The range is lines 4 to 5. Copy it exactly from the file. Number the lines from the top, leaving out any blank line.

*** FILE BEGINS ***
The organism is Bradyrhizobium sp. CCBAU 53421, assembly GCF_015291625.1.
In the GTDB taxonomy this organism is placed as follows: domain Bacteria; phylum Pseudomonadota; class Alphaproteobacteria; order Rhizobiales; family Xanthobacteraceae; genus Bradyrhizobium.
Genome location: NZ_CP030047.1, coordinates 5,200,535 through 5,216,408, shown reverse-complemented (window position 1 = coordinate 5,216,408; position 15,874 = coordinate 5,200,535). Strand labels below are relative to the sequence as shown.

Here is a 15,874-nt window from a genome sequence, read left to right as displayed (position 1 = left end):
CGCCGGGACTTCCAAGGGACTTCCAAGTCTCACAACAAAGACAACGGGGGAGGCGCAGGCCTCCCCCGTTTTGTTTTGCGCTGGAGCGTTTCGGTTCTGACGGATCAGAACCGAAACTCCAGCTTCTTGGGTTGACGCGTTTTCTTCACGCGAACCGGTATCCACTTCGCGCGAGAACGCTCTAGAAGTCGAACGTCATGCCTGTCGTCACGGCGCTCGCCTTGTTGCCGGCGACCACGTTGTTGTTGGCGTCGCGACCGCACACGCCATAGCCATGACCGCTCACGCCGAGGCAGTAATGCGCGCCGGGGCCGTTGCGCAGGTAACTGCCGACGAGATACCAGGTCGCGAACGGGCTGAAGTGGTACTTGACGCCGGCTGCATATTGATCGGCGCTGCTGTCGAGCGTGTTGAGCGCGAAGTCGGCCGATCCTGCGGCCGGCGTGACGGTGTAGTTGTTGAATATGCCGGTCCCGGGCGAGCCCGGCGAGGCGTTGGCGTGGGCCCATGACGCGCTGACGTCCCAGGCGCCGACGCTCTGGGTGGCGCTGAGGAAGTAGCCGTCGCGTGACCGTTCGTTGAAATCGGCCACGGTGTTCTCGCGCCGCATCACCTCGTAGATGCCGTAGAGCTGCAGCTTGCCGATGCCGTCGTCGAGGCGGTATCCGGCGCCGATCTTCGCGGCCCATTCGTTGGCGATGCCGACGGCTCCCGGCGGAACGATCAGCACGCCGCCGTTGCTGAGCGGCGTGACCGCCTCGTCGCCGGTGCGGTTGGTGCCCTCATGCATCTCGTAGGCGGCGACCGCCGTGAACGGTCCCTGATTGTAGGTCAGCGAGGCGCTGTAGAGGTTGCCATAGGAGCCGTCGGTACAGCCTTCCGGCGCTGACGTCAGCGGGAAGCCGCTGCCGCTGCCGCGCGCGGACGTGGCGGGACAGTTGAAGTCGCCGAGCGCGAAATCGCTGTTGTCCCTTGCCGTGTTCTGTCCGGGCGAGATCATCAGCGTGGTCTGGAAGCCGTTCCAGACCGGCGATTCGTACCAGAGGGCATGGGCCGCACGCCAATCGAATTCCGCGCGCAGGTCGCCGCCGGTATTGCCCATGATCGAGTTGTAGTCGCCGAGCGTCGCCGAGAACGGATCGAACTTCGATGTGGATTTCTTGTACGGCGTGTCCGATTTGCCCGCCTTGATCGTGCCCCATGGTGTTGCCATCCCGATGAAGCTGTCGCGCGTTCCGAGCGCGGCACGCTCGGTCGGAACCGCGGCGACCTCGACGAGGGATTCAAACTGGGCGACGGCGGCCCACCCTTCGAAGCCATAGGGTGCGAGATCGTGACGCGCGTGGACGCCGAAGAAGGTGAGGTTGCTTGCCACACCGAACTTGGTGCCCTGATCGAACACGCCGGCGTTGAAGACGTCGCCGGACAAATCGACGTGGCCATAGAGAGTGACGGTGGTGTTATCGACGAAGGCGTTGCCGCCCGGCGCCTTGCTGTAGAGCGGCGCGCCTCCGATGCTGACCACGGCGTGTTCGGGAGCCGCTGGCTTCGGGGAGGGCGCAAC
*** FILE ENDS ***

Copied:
Here is a 15,874-nt window from a genome sequence, read left to right as displayed (position 1 = left end):
CGCCGGGACTTCCAAGGGACTTCCAAGTCTCACAACAAAGACAACGGGGGAGGCGCAGGCCTCCCCCGTTTTGTTTTGCGCTGGAGCGTTTCGGTTCTGACGGATCAGAACCGAAACTCCAGCTTCTTGGGTTGACGCGTTTTCTTCACGCGAACCGGTATCCACTTCGCGCGAGAACGCTCTAGAAGTCGAACGTCATGCCTGTCGTCACGGCGCTCGCCTTGTTGCCGGCGACCACGTTGTTGTTGGCGTCGCGACCGCACACGCCATAGCCATGACCGCTCACGCCGAGGCAGTAATGCGCGCCGGGGCCGTTGCGCAGGTAACTGCCGACGAGATACCAGGTCGCGAACGGGCTGAAGTGGTACTTGACGCCGGCTGCATATTGATCGGCGCTGCTGTCGAGCGTGTTGAGCGCGAAGTCGGCCGATCCTGCGGCCGGCGTGACGGTGTAGTTGTTGAATATGCCGGTCCCGGGCGAGCCCGGCGAGGCGTTGGCGTGGGCCCATGACGCGCTGACGTCCCAGGCGCCGACGCTCTGGGTGGCGCTGAGGAAGTAGCCGTCGCGTGACCGTTCGTTGAAATCGGCCACGGTGTTCTCGCGCCGCATCACCTCGTAGATGCCGTAGAGCTGCAGCTTGCCGATGCCGTCGTCGAGGCGGTATCCGGCGCCGATCTTCGCGGCCCATTCGTTGGCGATGCCGACGGCTCCCGGCGGAACGATCAGCACGCCGCCGTTGCTGAGCGGCGTGACCGCCTCGTCGCCGGTGCGGTTGGTGCCCTCATGCATCTCGTAGGCGGCGACCGCCGTGAACGGTCCCTGATTGTAGGTCAGCGAGGCGCTGTAGAGGTTGCCATAGGAGCCGTCGGTACAGCCTTCCGGCGCTGACGTCAGCGGGAAGCCGCTGCCGCTGCCGCGCGCGGACGTGGCGGGACAGTTGAAGTCGCCGAGCGCGAAATCGCTGTTGTCCCTTGCCGTGTTCTGTCCGGGCGAGATCATCAGCGTGGTCTGGAAGCCGTTCCAGACCGGCGATTCGTACCAGAGGGCATGGGCCGCACGCCAATCGAATTCCGCGCGCAGGTCGCCGCCGGTATTGCCCATGATCGAGTTGTAGTCGCCGAGCGTCGCCGAGAACGGATCGAACTTCGATGTGGATTTCTTGTACGGCGTGTCCGATTTGCCCGCCTTGATCGTGCCCCATGGTGTTGCCATCCCGATGAAGCTGTCGCGCGTTCCGAGCGCGGCACGCTCGGTCGGAACCGCGGCGACCTCGACGAGGGATTCAAACTGGGCGACGGCGGCCCACCCTTCGAAGCCATAGGGTGCGAGATCGTGACGCGCGTGGACGCCGAAGAAGGTGAGGTTGCTTGCCACACCGAACTTGGTGCCCTGATCGAACACGCCGGCGTTGAAGACGTCGCCGGACAAATCGACGTGGCCATAGAGAGTGACGGTGGTGTTATCGACGAAGGCGTTGCCGCCCGGCGCCTTGCTGTAGAGCGGCGCGCCTCCGATGCTGACCACGGCGTGTTCGGGAGCCGCTGGCTTCGGGGAGGGCGCAAC